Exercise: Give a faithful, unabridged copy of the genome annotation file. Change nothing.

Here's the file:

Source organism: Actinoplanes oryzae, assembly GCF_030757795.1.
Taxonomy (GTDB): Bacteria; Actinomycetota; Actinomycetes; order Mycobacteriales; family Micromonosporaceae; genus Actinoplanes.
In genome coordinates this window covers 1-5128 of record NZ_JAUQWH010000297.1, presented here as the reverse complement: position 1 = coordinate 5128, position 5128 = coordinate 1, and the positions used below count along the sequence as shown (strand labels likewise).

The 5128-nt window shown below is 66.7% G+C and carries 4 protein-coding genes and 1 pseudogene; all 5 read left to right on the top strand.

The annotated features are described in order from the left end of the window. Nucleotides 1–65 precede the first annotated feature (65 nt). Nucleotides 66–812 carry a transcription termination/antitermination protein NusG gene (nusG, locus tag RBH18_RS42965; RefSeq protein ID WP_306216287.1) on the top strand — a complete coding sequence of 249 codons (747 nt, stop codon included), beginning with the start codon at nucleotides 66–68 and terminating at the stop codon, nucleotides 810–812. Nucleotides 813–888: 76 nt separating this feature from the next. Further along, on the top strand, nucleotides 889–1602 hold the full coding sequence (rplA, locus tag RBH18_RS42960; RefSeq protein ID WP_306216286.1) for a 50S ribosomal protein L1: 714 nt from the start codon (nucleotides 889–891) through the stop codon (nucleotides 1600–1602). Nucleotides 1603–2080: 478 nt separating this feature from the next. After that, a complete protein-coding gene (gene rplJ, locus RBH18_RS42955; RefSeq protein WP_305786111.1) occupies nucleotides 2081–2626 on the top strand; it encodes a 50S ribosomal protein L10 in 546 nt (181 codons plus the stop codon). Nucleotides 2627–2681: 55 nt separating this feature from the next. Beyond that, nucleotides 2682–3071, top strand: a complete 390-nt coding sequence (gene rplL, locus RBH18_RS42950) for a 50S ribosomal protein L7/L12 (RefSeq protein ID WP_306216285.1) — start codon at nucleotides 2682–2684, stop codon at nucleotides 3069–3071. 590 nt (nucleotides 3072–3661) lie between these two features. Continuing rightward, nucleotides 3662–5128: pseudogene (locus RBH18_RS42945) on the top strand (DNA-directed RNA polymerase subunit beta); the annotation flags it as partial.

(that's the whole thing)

Source organism: Actinoplanes oryzae, assembly GCF_030757795.1.
Taxonomy (GTDB): Bacteria; Actinomycetota; Actinomycetes; order Mycobacteriales; family Micromonosporaceae; genus Actinoplanes.
In genome coordinates this window covers 1-5128 of record NZ_JAUQWH010000297.1, presented here as the reverse complement: position 1 = coordinate 5128, position 5128 = coordinate 1, and the positions used below count along the sequence as shown (strand labels likewise).

The 5128-nt window shown below is 66.7% G+C and carries 4 protein-coding genes and 1 pseudogene; all 5 read left to right on the top strand.

The annotated features are described in order from the left end of the window. Nucleotides 1–65 precede the first annotated feature (65 nt). Nucleotides 66–812 carry a transcription termination/antitermination protein NusG gene (nusG, locus tag RBH18_RS42965; RefSeq protein ID WP_306216287.1) on the top strand — a complete coding sequence of 249 codons (747 nt, stop codon included), beginning with the start codon at nucleotides 66–68 and terminating at the stop codon, nucleotides 810–812. Nucleotides 813–888: 76 nt separating this feature from the next. Further along, on the top strand, nucleotides 889–1602 hold the full coding sequence (rplA, locus tag RBH18_RS42960; RefSeq protein ID WP_306216286.1) for a 50S ribosomal protein L1: 714 nt from the start codon (nucleotides 889–891) through the stop codon (nucleotides 1600–1602). Nucleotides 1603–2080: 478 nt separating this feature from the next. After that, a complete protein-coding gene (gene rplJ, locus RBH18_RS42955; RefSeq protein WP_305786111.1) occupies nucleotides 2081–2626 on the top strand; it encodes a 50S ribosomal protein L10 in 546 nt (181 codons plus the stop codon). Nucleotides 2627–2681: 55 nt separating this feature from the next. Beyond that, nucleotides 2682–3071, top strand: a complete 390-nt coding sequence (gene rplL, locus RBH18_RS42950) for a 50S ribosomal protein L7/L12 (RefSeq protein ID WP_306216285.1) — start codon at nucleotides 2682–2684, stop codon at nucleotides 3069–3071. 590 nt (nucleotides 3072–3661) lie between these two features. Continuing rightward, nucleotides 3662–5128: pseudogene (locus RBH18_RS42945) on the top strand (DNA-directed RNA polymerase subunit beta); the annotation flags it as partial.